Salisbury tennis 6, West Henderson 0
By Bret Strelow
The most encouraging result didn’t even impact the outcome of Salisbury’s first-round playoff match.
The Hornets opened 2A dual-team tennis play with a 6-0 victory against wild-card entry West Henderson on Tuesday afternoon. Salisbury (19-1) needed only an hour to secure four singles wins, and top-seeded Hannah Lebowitz officially eliminated the Falcons (11-4) with a straight-set decision against reigning state quarterfinalist Amie Cloer.
Third-seeded Brooke Johnson, who has struggled in tiebreakers, then closed the match with a 6-0, 7-6 (7-3) win against Jessica Tobin.
“At the end of last year she came close but lost some tough matches,” Salisbury coach Chris Myers said. “It’s one of those things where, until you’re over the hump, you win one of those matches that is so close and your luck can turn around.
“It’s absolutely just a mental thing, and that’s why it’s so important that the kids figure it out on their own and overcome that adversity.”
Johnson ó an all-county cross country runner ó missed the Central Carolina Conference meet in order to compete against West Henderson. She lost the first three games of the second set, held serve to erase deficits of 5-4 and 6-5, then claimed the final four points of the tiebreaker.
Johnson has compiled a 34-8 singles record during the last two seasons, and she’s 2-4 in tiebreakers of any sort during that span. She dropped third-set tiebreakers in the quarterfinal, semifinal and championship rounds of the dual-team playoffs last year.
“This was the first tiebreaker I’ve won in a while, and I’m glad I got it in because it’s good practice,” Johnson said. “Last year I lost my singles match in a tiebreaker at states, so I was glad to get that practice in.
“First set I was fine, but the second set I kind of mentally fell apart a little bit. Tiebreaker, I just tried to focus in on playing my game again and not letting her control the pace.”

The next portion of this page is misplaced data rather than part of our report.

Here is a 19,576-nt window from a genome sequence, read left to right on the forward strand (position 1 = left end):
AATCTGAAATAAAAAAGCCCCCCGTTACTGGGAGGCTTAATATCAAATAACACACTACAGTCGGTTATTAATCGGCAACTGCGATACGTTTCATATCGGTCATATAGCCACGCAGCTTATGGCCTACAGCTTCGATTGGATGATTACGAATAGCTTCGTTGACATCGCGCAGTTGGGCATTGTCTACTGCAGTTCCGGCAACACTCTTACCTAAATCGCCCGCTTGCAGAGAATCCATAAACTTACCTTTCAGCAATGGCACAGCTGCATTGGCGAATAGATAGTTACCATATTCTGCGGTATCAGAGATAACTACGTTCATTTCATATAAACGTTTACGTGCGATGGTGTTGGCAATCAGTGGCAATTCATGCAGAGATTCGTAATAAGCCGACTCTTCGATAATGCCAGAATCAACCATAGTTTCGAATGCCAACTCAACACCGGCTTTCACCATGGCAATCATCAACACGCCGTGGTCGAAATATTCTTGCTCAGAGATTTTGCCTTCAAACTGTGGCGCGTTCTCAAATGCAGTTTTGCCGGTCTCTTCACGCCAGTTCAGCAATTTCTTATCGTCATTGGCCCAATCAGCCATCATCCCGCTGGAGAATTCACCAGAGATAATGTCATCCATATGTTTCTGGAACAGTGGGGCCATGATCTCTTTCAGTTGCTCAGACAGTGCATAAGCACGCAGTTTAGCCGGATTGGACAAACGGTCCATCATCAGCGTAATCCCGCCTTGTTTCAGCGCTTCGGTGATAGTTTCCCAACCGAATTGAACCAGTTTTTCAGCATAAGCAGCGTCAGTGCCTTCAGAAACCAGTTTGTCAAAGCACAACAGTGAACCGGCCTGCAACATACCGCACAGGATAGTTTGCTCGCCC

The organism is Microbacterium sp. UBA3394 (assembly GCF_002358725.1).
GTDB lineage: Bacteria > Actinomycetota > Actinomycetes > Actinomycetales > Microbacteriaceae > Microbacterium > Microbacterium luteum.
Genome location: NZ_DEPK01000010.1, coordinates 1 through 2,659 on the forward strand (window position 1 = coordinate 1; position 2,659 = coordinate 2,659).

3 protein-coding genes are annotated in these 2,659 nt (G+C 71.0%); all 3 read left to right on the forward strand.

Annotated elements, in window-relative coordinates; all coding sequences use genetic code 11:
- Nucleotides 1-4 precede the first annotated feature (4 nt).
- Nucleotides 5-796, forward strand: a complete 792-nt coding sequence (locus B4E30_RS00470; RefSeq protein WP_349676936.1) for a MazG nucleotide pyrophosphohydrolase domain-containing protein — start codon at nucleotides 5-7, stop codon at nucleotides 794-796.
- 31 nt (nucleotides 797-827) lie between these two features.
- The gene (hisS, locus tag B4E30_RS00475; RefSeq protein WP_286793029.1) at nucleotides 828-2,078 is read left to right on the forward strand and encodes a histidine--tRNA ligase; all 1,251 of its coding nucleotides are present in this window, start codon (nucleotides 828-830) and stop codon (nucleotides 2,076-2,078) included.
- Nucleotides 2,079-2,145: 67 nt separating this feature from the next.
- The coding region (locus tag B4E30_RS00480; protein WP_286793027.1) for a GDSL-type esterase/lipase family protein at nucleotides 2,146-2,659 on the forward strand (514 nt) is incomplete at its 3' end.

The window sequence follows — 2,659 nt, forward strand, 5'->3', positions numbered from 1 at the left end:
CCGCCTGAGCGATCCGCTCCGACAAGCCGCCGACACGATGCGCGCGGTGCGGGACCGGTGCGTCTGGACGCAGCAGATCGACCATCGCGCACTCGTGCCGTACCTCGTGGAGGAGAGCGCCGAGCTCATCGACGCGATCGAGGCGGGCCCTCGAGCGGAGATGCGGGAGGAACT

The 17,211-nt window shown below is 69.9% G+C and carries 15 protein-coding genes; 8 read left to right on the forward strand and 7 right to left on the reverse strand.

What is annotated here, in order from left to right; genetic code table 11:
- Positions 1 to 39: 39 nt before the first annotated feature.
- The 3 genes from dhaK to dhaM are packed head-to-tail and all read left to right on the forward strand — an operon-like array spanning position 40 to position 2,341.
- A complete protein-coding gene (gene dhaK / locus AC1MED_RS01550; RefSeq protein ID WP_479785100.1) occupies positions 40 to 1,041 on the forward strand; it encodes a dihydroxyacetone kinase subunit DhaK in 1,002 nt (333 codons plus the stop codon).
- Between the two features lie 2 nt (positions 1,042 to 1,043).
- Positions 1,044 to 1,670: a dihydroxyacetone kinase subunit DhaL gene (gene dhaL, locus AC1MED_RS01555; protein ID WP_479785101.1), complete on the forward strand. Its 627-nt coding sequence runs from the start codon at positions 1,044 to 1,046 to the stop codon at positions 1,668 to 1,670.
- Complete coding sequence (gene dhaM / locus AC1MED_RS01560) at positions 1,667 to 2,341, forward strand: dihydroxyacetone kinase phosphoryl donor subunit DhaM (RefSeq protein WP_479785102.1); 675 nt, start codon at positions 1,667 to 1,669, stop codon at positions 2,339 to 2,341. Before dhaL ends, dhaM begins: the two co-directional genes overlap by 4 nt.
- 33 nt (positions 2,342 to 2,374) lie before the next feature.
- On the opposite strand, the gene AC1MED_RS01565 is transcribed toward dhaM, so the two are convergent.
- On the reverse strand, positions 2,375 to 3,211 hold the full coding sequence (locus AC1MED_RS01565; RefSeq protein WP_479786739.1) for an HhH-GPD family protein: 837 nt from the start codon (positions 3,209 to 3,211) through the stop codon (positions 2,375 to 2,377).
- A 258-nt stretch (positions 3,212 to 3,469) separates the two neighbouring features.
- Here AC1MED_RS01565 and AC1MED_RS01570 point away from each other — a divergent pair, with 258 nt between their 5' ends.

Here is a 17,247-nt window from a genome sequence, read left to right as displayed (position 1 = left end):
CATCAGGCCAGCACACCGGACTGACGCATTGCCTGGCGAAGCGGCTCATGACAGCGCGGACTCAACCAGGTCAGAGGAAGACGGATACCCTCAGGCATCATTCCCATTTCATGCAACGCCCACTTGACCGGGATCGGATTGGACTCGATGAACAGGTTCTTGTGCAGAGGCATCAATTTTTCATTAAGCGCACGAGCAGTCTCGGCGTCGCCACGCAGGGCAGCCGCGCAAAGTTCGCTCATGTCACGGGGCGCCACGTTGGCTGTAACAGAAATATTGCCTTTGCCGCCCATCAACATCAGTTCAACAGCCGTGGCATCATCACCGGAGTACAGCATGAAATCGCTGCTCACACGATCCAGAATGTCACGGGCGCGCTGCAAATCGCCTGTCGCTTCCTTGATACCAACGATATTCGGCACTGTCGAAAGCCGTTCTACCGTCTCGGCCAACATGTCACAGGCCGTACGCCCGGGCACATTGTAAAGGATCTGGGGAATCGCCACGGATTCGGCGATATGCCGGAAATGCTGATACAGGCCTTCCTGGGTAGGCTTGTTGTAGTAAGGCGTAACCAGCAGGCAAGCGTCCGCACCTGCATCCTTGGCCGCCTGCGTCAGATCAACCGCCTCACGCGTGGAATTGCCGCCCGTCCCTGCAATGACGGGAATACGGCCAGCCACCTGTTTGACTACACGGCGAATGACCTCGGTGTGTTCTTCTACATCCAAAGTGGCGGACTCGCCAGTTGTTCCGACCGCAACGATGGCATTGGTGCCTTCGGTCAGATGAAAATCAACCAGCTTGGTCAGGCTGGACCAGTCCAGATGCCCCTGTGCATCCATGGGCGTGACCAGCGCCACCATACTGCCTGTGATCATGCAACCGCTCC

The news wasn’t all good for Salisbury.
The Hornets, who have reached three consecutive state finals in Burlington, will play a true postseason road match for the first time since 2003 when they visit Southwestern Conference champion Shelby (11-2) next Tuesday.
The Lions won 5-1 against CCC runner-up Ledford in the first round, and Shelby’s league has seeding priority over Salisbury’s. Another road match is a possibility if the Hornets advance to the state semifinals because two teams still alive in the top half of the Western bracket ó Western Athletic champion Brevard and Western Highlands champ Mountain Heritage ó also have seeding priority over Salisbury.
“Everyone else has to travel, so we should as well,” Myers said. “That doesn’t make a difference for us.”
The only other competitive singles match Tuesday involved Lebowitz and Cloer, who entered with a 13-0 record. Lebowitz trailed 2-1 in each set but won 6-3, 6-2.
Sixth-seeded Erika Nelson (6-0, 6-1 against Chandler Coleman), fifth-seeded Joy Loeblein (6-0, 6-0 against Elizabeth Huntley), fourth-seeded Shea Comadoll (6-0, 6-1 against Breanna Fuentes) and second-seeded Kirstin Meyerhoeffer (6-1, 6-2 against Kaylin Waldrop) staked Salisbury to a quick lead.
Nelson needed only 30 minutes to complete her match, and Loeblein exited the adjacent court 15 minutes later. As freshmen, they have excelled at the bottom of Salisbury’s singles order and gone a combined 38-2.
“This has made us closer, and we’ve known each other since kindergarten,” Loeblein said. “There’s a big competition between us to see who can get done first, but she usually gets it.”
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